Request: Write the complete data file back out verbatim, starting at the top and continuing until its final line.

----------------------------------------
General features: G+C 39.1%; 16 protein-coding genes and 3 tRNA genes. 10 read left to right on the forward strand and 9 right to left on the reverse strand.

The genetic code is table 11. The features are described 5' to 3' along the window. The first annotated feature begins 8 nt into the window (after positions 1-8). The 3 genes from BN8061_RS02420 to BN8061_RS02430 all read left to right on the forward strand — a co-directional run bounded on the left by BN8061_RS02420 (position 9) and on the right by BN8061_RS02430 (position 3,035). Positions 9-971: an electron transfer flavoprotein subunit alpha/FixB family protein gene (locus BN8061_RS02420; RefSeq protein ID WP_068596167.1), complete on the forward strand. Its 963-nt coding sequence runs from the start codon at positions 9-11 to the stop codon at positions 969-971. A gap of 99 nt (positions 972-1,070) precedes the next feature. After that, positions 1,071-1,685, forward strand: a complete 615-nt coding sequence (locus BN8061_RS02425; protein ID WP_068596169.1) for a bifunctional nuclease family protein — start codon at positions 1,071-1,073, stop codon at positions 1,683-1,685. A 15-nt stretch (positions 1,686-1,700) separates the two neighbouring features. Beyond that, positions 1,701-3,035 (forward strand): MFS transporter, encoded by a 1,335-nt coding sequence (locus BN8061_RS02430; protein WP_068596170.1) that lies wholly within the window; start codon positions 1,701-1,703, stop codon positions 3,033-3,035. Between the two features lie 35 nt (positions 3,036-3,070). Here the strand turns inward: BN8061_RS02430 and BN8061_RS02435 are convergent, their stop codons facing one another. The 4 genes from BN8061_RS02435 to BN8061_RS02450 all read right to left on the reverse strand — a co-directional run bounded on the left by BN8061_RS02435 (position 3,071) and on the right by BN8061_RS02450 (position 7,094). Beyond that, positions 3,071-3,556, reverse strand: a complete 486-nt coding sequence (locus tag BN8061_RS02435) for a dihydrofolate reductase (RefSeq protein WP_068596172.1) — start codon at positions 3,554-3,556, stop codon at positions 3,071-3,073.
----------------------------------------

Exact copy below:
General features: G+C 39.1%; 16 protein-coding genes and 3 tRNA genes. 10 read left to right on the forward strand and 9 right to left on the reverse strand.

The genetic code is table 11. The features are described 5' to 3' along the window. The first annotated feature begins 8 nt into the window (after positions 1-8). The 3 genes from BN8061_RS02420 to BN8061_RS02430 all read left to right on the forward strand — a co-directional run bounded on the left by BN8061_RS02420 (position 9) and on the right by BN8061_RS02430 (position 3,035). Positions 9-971: an electron transfer flavoprotein subunit alpha/FixB family protein gene (locus BN8061_RS02420; RefSeq protein ID WP_068596167.1), complete on the forward strand. Its 963-nt coding sequence runs from the start codon at positions 9-11 to the stop codon at positions 969-971. A gap of 99 nt (positions 972-1,070) precedes the next feature. After that, positions 1,071-1,685, forward strand: a complete 615-nt coding sequence (locus BN8061_RS02425; protein ID WP_068596169.1) for a bifunctional nuclease family protein — start codon at positions 1,071-1,073, stop codon at positions 1,683-1,685. A 15-nt stretch (positions 1,686-1,700) separates the two neighbouring features. Beyond that, positions 1,701-3,035 (forward strand): MFS transporter, encoded by a 1,335-nt coding sequence (locus BN8061_RS02430; protein WP_068596170.1) that lies wholly within the window; start codon positions 1,701-1,703, stop codon positions 3,033-3,035. Between the two features lie 35 nt (positions 3,036-3,070). Here the strand turns inward: BN8061_RS02430 and BN8061_RS02435 are convergent, their stop codons facing one another. The 4 genes from BN8061_RS02435 to BN8061_RS02450 all read right to left on the reverse strand — a co-directional run bounded on the left by BN8061_RS02435 (position 3,071) and on the right by BN8061_RS02450 (position 7,094). Beyond that, positions 3,071-3,556, reverse strand: a complete 486-nt coding sequence (locus tag BN8061_RS02435) for a dihydrofolate reductase (RefSeq protein WP_068596172.1) — start codon at positions 3,554-3,556, stop codon at positions 3,071-3,073.